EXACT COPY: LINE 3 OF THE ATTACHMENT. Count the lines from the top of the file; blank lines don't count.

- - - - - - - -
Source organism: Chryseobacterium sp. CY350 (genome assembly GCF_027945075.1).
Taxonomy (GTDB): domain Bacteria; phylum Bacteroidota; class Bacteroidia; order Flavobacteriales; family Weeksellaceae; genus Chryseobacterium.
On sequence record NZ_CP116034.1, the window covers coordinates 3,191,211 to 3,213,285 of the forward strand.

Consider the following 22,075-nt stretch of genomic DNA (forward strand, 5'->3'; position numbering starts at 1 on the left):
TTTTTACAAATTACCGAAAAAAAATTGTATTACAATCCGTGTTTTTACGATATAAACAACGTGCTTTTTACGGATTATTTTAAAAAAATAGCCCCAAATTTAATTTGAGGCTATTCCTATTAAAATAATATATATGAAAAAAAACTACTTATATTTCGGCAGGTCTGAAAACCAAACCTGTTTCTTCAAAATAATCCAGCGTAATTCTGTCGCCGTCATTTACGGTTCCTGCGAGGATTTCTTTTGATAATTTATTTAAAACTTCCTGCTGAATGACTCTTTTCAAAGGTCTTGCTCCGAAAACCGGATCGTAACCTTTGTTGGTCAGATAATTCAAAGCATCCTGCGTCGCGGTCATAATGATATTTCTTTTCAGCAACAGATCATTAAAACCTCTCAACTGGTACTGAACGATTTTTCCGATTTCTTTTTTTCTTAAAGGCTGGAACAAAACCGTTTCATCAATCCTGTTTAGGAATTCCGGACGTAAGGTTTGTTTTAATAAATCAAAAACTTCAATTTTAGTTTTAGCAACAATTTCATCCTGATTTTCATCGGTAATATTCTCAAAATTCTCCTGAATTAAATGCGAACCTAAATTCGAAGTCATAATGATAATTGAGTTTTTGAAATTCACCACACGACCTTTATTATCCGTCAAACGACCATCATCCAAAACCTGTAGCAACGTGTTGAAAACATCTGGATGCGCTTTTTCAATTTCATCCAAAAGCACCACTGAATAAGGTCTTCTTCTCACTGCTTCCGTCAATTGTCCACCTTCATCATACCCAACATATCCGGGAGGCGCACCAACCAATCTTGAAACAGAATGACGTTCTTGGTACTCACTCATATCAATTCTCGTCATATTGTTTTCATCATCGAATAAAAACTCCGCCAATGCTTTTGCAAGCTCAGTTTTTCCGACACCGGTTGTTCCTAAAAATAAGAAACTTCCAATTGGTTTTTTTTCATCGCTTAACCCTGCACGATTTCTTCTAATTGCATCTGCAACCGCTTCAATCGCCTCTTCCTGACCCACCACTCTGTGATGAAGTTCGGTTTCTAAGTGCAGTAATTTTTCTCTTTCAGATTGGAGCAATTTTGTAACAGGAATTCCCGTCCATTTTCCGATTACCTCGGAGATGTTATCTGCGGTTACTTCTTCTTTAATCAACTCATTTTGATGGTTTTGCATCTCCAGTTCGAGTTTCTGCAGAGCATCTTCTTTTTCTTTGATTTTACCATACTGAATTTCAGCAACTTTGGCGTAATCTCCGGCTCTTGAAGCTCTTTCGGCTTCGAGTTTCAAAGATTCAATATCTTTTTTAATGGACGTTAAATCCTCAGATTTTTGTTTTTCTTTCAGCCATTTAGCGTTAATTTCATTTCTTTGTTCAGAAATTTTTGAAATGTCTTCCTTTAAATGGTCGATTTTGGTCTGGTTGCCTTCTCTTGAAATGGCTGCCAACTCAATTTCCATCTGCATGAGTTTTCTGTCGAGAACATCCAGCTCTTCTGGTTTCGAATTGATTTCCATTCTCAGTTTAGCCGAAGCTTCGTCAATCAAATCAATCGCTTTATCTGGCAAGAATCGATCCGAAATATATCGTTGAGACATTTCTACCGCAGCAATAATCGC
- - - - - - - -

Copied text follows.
On sequence record NZ_CP116034.1, the window covers coordinates 3,191,211 to 3,213,285 of the forward strand.